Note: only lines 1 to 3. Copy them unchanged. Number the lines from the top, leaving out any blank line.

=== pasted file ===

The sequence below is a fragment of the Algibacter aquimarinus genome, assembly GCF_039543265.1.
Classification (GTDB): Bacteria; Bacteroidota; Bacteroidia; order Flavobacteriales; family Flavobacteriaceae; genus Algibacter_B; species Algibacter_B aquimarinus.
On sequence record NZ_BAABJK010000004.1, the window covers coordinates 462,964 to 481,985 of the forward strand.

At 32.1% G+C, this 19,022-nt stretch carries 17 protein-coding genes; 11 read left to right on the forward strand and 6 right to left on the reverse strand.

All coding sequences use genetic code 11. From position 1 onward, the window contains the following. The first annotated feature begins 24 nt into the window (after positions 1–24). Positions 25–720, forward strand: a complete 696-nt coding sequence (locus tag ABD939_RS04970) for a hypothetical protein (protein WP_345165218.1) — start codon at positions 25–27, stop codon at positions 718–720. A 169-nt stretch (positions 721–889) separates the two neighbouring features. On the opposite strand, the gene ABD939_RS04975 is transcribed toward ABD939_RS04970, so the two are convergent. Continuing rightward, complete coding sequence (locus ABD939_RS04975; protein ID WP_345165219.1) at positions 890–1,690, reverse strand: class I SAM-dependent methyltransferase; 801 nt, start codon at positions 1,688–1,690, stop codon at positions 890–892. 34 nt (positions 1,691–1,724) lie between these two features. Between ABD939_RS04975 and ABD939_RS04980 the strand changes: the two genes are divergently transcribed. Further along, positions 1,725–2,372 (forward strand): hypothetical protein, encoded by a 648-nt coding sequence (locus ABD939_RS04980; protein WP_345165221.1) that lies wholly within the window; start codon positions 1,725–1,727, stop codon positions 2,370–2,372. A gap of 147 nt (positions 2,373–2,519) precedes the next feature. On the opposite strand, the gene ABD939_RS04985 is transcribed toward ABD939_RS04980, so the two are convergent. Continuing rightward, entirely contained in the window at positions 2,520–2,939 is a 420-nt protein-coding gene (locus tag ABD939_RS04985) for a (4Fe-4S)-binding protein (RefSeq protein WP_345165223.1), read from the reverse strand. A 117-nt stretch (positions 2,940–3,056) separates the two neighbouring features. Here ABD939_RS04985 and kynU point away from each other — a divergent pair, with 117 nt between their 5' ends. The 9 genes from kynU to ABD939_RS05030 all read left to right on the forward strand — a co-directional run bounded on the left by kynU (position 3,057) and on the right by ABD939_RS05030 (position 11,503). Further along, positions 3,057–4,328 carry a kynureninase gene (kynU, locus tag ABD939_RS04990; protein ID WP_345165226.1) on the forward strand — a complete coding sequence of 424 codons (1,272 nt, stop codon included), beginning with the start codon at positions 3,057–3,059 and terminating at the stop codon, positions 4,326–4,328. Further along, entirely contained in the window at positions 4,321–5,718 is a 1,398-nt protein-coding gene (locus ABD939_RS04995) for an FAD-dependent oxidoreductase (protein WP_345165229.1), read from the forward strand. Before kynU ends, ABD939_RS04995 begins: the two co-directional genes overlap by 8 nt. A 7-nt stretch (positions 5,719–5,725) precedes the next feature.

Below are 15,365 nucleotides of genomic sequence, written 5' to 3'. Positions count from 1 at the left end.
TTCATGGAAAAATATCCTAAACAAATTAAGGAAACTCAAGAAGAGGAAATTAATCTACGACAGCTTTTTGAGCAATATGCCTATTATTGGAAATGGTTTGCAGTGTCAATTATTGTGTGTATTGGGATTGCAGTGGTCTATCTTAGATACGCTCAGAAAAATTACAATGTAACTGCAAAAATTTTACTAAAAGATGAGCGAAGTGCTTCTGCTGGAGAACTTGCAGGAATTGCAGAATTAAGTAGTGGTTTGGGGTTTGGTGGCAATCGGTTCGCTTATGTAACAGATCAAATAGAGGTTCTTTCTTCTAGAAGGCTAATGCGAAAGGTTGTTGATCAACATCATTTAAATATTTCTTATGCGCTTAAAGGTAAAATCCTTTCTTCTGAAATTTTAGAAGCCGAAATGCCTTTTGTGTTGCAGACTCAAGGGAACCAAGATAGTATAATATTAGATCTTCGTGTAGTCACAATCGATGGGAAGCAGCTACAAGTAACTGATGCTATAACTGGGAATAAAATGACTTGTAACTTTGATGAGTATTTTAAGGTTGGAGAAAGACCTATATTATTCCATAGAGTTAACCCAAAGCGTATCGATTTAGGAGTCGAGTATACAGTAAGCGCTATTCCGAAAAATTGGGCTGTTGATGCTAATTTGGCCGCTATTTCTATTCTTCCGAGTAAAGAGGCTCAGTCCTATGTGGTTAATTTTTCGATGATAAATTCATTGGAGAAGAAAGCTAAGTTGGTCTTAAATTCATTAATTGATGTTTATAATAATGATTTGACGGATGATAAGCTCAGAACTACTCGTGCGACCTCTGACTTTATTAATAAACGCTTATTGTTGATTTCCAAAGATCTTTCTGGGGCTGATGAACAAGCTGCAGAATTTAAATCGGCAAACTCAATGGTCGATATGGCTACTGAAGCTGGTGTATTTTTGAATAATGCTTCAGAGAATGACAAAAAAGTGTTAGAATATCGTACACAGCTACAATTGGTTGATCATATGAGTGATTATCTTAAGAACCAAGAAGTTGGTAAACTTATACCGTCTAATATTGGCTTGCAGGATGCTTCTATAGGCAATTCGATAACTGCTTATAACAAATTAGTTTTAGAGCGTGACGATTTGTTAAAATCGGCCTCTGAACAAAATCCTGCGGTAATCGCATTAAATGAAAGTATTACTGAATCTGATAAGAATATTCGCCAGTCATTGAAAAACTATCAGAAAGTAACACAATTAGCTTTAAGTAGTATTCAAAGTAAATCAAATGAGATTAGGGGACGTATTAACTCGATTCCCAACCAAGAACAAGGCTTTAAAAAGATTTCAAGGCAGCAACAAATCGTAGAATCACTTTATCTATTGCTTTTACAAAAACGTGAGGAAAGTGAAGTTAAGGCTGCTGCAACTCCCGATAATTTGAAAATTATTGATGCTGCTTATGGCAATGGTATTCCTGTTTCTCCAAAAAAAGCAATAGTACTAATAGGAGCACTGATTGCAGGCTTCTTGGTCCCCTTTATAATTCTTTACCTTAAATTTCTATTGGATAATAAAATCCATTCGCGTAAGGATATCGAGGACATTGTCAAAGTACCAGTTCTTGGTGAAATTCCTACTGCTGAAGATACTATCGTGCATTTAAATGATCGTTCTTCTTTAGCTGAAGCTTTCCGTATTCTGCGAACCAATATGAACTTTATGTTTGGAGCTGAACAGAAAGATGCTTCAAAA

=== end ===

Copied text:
The sequence below is a fragment of the Algibacter aquimarinus genome, assembly GCF_039543265.1.
Classification (GTDB): Bacteria; Bacteroidota; Bacteroidia; order Flavobacteriales; family Flavobacteriaceae; genus Algibacter_B; species Algibacter_B aquimarinus.
On sequence record NZ_BAABJK010000004.1, the window covers coordinates 462,964 to 481,985 of the forward strand.